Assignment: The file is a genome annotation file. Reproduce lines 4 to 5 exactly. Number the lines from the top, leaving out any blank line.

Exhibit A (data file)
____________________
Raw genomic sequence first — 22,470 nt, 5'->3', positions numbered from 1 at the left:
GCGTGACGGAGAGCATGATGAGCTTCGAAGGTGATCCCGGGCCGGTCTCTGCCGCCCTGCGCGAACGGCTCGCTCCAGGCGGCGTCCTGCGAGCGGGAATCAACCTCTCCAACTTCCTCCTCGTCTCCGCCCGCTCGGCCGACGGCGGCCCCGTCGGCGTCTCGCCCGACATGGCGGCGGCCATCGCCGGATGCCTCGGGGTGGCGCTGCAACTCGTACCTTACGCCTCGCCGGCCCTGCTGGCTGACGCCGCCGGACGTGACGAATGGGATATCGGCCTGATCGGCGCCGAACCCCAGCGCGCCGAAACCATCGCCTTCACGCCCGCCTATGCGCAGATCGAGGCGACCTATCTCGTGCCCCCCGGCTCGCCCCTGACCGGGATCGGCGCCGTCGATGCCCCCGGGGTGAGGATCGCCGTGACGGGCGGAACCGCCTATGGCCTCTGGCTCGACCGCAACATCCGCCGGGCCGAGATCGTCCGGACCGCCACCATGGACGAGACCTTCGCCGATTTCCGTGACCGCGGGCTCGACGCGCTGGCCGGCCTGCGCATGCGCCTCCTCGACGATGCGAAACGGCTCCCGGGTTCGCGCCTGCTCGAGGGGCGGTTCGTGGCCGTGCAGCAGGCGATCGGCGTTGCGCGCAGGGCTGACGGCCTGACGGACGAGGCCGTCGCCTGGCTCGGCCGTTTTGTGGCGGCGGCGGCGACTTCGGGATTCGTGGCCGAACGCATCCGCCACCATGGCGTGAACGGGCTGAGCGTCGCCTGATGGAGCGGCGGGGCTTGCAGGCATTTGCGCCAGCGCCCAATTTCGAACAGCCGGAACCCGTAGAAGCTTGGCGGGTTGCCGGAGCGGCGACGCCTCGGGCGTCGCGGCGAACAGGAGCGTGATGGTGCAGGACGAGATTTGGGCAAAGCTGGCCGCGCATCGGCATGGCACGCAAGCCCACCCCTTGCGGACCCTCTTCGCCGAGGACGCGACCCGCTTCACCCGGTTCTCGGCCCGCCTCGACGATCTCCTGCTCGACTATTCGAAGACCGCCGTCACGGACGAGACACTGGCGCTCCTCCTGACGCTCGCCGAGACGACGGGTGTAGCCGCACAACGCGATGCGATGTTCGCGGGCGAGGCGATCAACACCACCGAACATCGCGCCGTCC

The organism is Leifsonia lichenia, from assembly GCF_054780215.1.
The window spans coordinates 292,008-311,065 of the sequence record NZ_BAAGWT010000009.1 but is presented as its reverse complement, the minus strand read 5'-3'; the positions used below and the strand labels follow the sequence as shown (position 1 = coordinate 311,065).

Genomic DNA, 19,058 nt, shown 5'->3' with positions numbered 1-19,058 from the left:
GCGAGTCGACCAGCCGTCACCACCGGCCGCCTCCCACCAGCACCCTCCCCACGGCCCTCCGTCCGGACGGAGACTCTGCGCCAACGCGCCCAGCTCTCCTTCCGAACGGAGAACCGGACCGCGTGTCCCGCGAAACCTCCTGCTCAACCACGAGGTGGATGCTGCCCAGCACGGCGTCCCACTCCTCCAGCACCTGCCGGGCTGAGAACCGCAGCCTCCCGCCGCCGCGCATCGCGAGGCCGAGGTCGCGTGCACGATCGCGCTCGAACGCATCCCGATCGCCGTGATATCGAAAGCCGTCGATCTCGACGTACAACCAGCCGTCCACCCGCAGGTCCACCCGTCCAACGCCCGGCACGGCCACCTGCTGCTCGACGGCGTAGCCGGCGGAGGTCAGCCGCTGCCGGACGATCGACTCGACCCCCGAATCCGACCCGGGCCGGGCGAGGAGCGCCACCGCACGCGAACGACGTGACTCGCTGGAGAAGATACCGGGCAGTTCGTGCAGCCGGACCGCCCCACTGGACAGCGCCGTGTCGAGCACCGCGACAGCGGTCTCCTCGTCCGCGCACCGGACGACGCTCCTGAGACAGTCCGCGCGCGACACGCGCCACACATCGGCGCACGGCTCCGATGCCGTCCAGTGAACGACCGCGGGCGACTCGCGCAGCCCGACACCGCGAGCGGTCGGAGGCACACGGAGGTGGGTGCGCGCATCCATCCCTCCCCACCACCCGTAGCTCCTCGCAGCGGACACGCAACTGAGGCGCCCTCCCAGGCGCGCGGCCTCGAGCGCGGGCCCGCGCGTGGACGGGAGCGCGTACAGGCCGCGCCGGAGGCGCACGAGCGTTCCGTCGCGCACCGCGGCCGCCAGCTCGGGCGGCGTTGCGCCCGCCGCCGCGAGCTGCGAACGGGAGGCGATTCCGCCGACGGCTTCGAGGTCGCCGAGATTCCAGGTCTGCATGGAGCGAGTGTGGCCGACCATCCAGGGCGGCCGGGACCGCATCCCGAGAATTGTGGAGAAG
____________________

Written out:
The window spans coordinates 292,008-311,065 of the sequence record NZ_BAAGWT010000009.1 but is presented as its reverse complement, the minus strand read 5'-3'; the positions used below and the strand labels follow the sequence as shown (position 1 = coordinate 311,065).

Genomic DNA, 19,058 nt, shown 5'->3' with positions numbered 1-19,058 from the left: